What are you currently working on?
Completely new for me is my current involvement with construction-related issues regarding inclusion and accessibility. In a large construction project, the renovation of a heritage building, I am contributing the perspective of mediation & outreach as part of the team. In the process, the careful look at floor plans and functional descriptions alternates with the creative process of developing an agenda. I particularly look forward to working and exchanging ideas with experts on their own behalf, focus groups and critical friends.
Which books and projects are important for your work and why?
“Curating as Antiracist Practice,” ed. by: Natalie Bayer, Belinda Kazeem-Kamiński, and Nora Sternfeld. Being part of the staff in an art museum made me notice my non-whiteness even more than before in my studies. Since then, I have been more intensely engaged with my postmigrant biography. I love the graphic novels by Liv Strömquist. With clever humor the volume “Der Ursprung der Liebe” gets to the heart of socially pressing issues such as sexism and the role of women. Currently I am waiting for the new anthology “Vermittlung Vermitteln“, edited by Ayşe Güleç, Carina Herring, Gila Kolb, Nora Sternfeld, Julia Stolba, whose book launch made me curious about the different perspectives it contains. Under non-pandemic circumstances, I would have stopped by the ngbk briefly, as it is actually on my way to work.
Which questions would you like to ask an art educator?
Shall we form alliances?
How do you imagine the future of art education?
I am optimistic about the future of art education, outreach & mediation in the German-speaking world. With lab.Bode, the initiative to strengthen art education in museums, the German Federal Cultural Foundation has made possible a major project that is broadly based on the pillars of volunteer programs, school cooperation, and discourse. As a critical practice, art education can open up spaces for reflection and constantly question and develop itself through discourse. Unfortunately, the working conditions in the field of independent art educators are still very precarious, which became particularly clear during the pandemic. I would like to see more back-up for art educators and more commitment on the part of the institutions.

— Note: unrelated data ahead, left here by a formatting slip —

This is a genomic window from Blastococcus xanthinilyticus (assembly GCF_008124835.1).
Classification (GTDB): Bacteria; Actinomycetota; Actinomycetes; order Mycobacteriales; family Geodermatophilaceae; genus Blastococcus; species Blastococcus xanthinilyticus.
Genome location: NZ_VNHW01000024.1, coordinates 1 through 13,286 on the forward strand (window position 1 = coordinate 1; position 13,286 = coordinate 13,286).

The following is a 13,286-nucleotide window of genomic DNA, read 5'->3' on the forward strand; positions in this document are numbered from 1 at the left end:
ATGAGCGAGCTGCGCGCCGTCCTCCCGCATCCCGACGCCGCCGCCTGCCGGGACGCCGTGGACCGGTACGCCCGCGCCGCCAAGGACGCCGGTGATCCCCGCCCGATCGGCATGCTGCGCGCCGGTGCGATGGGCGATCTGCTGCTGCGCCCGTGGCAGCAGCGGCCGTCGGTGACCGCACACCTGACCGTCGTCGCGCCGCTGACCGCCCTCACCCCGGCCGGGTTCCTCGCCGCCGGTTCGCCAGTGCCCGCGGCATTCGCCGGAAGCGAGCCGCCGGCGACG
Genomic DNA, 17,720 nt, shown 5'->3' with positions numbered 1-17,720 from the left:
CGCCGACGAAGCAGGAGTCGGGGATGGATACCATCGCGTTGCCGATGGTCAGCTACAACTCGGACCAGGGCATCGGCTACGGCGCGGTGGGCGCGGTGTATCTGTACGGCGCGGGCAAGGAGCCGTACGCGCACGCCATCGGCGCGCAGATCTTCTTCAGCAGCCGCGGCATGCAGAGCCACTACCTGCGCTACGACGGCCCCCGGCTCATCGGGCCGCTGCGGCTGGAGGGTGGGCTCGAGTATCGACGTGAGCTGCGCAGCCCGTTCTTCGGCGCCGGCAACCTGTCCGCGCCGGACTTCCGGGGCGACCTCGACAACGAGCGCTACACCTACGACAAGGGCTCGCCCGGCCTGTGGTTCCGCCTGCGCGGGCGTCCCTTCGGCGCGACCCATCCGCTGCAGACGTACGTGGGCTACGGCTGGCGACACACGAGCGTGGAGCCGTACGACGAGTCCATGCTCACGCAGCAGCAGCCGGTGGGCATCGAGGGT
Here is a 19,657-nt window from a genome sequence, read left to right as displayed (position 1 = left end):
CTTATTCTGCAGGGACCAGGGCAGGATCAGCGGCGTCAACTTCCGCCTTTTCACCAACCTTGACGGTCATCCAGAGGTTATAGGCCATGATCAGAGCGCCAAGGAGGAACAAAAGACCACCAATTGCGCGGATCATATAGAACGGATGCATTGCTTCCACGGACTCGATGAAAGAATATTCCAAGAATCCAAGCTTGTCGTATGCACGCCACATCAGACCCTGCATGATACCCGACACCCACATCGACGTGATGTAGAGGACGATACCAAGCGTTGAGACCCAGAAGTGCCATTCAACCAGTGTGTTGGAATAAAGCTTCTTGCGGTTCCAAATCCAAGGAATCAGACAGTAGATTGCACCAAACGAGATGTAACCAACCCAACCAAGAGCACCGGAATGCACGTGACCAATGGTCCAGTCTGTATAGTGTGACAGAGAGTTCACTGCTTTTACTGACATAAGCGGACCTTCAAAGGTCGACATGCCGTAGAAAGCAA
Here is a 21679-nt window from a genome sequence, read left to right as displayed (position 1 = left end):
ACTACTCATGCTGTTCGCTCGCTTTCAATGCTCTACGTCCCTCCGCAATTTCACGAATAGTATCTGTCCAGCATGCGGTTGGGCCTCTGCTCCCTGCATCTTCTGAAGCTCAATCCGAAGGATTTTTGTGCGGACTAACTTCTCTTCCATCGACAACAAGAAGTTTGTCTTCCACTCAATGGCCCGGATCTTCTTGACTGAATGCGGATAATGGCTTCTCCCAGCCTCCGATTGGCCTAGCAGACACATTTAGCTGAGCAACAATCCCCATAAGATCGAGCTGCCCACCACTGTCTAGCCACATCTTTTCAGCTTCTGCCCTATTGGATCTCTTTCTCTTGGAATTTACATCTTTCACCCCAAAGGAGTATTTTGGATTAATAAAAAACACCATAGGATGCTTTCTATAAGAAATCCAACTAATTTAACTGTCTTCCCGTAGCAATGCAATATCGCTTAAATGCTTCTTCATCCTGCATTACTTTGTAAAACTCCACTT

Marie Newid *1989, studied art education and art history at the Ludwig-Maximilians-Universität in Munich. Subsequently, she was a student in the diploma program in art education in the class of Una Moehrke at Burg Giebichenstein Kunsthochschule Halle. During this time she participated with exhibition contributions in various group exhibitions and received a scholarship for the Alps Art Academy in Tenna (CH) in the field of “Mediation/Education”. As part of the volunteer program of lab.Bode – Initiative for Strengthening Educational Work in Museums, she worked as a research volunteer for two years at the Berlinische Galerie. She currently works at the Stiftung Stadtmuseum Berlin, focusing on mediation and participation, and as a freelance art mediator for the Friends of the National Gallery. Contact: marie.newid[at]posteo.de
Published on 07.03.2021
Suggested Citation: Newid, Marie (2021): We are capable of change!, Interview, The Art Educator’s Talk. What does s/he say? Available at: (LINK)
Interview: Gila Kolb
Image in header: ” Please Follow” performance by students of the Carl-von-Ossietzky-Schule. Photo: Pascal Rohé, Berlinische Galerie, 2020